One other question, has anyone seen the movie Secretary? It starred James Spader and Maggie Gyllenhal? The plot seems to have shades of this – although it does not appear to be as tightly woven as Secretary… which is oddly, yet twistedly believable.

        Thanks for the review! I had heard of this book, but it didn’t make me particularly hopeful for the future of film, to be honest. Wow, and the book takes place in Seattle?? I take it this was to tread on ground set by Twilight? Seattle must seem so exotic! I wonder if the book even correcty captures the mood of this place. 😉

        • UKexpat,

          I haven’t seen Secretary, but I am familiar with its premise and I admit it did pop into my mind as I was reading these books. I suspect that film was much more grounded in reality than 50 Shades. Let me say I now know a lot more about B*D*S*M than I ever have–not that I am sure I wanted to know some of it. 😉
          I just cannot get my head around the really dark, dark elements of Grey and Ana’s sexual relationship–I have a condition that causes chronic pain and it’s hard for me to see myself submitting to the pain he was sometimes inflicting on her (or inflicting such pain on someone I cared for–or on anyone, frankly).

          But as I have said, the graphic sex (other than those particular passages) was never my problem, as I like a good steamy scene–it was the totally all-over-the-place behavior of Grey (and to a lesser extent, Anastasia). I could not believe such an angry, volatile, damaged control freak who only desires to “f**ks hard” and “beat the living s**t” out of women rather than make love could also become such a successful captain of industry and great philanthropist and at such a young age. And he is also the sweet, tender, teasing, romantic, boyish Christian Grey we sometimes glimpse? The two of them could argue over th4e most trivial things. Given how much they fought, I am surprised someone didn’t end up dead.

          I haven’t read the vampire fic or erotica by that bestselling author, so I really can’t comment. But I do understand your feeling about wishing you could get your life back. 😉

          I am still wondering how they are going to be able to film the 50 shades films with all the graphic and kinky sex.
          These books started out as Twilight fanfiction, so that’s the reason she set the story in Seattle. However, the author is British, I am not sure she has ever been to Seattle, and (at least in the Kindle edition–the print edition has been edited but I haven’t seen it) there are a number of Britishisms she uses–phrases and some spellings. Whilst that sort of thing is acceptable for fanfiction, I really don’t think you should publish it as a mainstream novel without lots of tweaking if you want to be taken seriously. That being said–she’s now rich, so obviously she is doing something right for a lot of readers! LOL Still, it makes me wonder about the tastes of readers and the future state of films.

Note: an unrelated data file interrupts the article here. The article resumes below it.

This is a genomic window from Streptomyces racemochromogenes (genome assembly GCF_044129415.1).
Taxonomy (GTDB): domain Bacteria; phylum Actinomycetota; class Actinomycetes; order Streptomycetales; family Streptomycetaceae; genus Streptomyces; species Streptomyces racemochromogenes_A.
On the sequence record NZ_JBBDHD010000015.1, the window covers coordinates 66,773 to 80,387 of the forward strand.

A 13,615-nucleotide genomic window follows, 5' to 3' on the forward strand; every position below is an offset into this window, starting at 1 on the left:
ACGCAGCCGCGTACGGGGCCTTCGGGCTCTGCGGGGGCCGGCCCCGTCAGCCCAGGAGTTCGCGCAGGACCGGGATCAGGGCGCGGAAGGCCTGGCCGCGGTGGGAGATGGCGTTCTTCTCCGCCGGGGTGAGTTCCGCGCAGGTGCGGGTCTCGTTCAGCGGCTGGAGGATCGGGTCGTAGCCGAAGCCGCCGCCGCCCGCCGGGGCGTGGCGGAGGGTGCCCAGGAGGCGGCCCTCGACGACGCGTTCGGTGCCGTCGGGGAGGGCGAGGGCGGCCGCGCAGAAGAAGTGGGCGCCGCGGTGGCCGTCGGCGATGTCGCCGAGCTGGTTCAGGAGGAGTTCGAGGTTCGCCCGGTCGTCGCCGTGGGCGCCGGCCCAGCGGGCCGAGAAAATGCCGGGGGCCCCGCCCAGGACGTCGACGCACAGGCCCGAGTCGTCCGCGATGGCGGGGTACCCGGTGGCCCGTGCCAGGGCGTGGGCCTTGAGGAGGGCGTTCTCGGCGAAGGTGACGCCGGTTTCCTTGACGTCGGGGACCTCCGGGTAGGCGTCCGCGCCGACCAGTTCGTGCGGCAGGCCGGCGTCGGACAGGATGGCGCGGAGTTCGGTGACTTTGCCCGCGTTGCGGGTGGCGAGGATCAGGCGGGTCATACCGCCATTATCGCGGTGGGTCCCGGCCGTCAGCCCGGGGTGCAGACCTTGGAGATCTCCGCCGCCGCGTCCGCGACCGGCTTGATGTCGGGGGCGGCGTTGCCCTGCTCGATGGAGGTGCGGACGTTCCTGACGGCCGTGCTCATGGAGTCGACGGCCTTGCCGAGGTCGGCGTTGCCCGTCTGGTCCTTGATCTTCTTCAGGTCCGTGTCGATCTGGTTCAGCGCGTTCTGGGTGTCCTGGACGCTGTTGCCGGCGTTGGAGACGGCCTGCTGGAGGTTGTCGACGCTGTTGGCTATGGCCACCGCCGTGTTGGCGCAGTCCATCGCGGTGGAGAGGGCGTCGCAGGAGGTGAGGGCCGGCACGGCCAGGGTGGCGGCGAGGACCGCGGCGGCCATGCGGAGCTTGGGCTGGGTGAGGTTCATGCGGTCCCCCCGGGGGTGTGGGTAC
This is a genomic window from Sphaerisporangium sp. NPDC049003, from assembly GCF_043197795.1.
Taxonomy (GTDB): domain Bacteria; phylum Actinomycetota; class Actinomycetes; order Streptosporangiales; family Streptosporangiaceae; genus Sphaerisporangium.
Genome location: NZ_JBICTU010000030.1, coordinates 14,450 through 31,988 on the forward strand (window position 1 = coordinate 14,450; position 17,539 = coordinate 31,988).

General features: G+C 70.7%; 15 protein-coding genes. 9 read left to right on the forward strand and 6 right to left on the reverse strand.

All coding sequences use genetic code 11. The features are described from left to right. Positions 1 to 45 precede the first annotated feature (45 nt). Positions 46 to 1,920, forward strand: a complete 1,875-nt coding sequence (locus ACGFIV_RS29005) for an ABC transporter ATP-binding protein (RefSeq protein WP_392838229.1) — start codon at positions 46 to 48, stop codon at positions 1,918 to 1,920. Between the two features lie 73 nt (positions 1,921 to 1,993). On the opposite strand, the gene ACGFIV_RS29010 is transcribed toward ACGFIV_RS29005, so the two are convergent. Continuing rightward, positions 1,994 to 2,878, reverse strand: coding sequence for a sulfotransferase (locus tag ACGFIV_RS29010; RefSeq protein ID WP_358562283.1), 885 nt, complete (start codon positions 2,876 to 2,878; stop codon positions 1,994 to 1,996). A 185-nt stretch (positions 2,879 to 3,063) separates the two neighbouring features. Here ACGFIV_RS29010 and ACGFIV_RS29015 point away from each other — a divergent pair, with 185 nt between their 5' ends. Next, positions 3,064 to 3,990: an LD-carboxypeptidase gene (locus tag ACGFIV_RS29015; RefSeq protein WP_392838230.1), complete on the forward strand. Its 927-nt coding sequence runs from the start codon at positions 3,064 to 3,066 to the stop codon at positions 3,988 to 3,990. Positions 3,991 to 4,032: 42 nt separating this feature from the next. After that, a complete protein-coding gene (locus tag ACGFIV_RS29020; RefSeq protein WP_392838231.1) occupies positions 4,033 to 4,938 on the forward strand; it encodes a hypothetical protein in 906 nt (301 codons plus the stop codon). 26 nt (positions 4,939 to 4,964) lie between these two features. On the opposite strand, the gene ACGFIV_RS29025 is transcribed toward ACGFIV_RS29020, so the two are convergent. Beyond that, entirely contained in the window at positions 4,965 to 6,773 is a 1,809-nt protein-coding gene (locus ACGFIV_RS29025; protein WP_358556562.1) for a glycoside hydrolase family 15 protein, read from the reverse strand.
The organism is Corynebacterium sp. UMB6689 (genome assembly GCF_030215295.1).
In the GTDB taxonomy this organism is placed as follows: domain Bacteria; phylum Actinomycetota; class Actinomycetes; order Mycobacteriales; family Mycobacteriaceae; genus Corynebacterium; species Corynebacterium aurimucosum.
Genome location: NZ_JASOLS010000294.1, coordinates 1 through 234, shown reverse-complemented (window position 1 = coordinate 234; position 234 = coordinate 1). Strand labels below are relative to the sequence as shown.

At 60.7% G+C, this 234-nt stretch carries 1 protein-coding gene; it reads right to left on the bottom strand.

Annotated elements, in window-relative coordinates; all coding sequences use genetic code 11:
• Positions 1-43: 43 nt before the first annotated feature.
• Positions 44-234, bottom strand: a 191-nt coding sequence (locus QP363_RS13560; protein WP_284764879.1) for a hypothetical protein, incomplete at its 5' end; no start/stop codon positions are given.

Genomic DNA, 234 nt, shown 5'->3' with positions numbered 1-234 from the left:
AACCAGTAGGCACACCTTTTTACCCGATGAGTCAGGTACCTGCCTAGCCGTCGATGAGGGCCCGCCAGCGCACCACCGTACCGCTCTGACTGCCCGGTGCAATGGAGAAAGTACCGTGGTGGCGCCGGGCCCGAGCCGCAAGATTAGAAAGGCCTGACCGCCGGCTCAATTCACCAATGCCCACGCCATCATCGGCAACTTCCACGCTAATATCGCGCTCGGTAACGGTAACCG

5. Thanks for the review Angie, I’ll definitely not purchase these books, just not my cup of tea. I’m currently waiting for North and South, The Hobbit and Sunne in Splendour to be delivered from Amazon and those 3 books together cost me less than 30 USD including postage! 🙂 And btw, I think you find that picture of RPatz attractive because he doesn’t really look like himself on it at all! I think it’s been heavily touched up, that photo!

  6. I take you to be saying that much more or at least equally disturbing than / as the sex scenes (some of which are hot, I would agree) is the emotional drama, and there I emphatically share your view. This was part of what I was getting into when I mentioned that reading these things as social commentary is frightening. I mean, I was bugged by Twilight because Bella was such an anti-ideal of any behavior I’d want a daughter or student of mine to espouse — hanging around, depressed and unloved, because a high-minded vampire won’t bite her? I feel like it’s the kind of emotional model you desire when you’re about fourteen. Once you’ve been in a relationship with someone who’s so moody that you can’t predict what will happen and what he will want to do to you as a result, you change your tune. And once you’ve been in a long-term relationship, you realize that that sort of partner is either unworkable or takes so much work that there’s no space in life for anything else. I feel like it’s a desire for things to be all-consuming that most adults simply can’t sustain. On that level, the emotional fantasy of the work is much more frightening than the sexual fantasy — which is “only” about physical abuse.

    • Yes!! I felt as if this was written from an adolescent point of view–an unformed, immature voice. Fan fiction written by a teenager.

      Too much of Christian’s behavior alarmed me–not just the violent abusive acts that turned him on, but the stalkerish behavior, the total need to control and possess, the ridiculous outbursts of anger–a young girl might find all that “romantic” but for me, it was disturbing and a clear sign this man was very, very troubled. Not a good candidate for a healthy long-term relationship. Kinky f**kery will only get you so far. And money does not buy happiness.

      I was browsing on Amazon last night and on the discussion boards there was an entry on FSOG titled “Nasty” . . . I didn’t read it all, I just saw that one person said she had read the trilogy four times and she doesn’t usually re-read books. And I said to myself, “Why?? What are you going back for? The sex scenes or the fantasy “happily ever after” scenario . . .” It sort of mystifies me. And concerns me. That’s why I just honestly can’t recommend it.

      But you know what? I am glad I read it, my curiosity has been sated, and it’s spurred me on in my own writing, because I KNOW I can do better work than this, as can many other fanfic writers I have encountered.

  7. Hi Angie. I’ve posted about my problems with this series (basically the BDSM and sumbission and the problems i have with those themes) but I havent read the books because I disagree with the messages they send.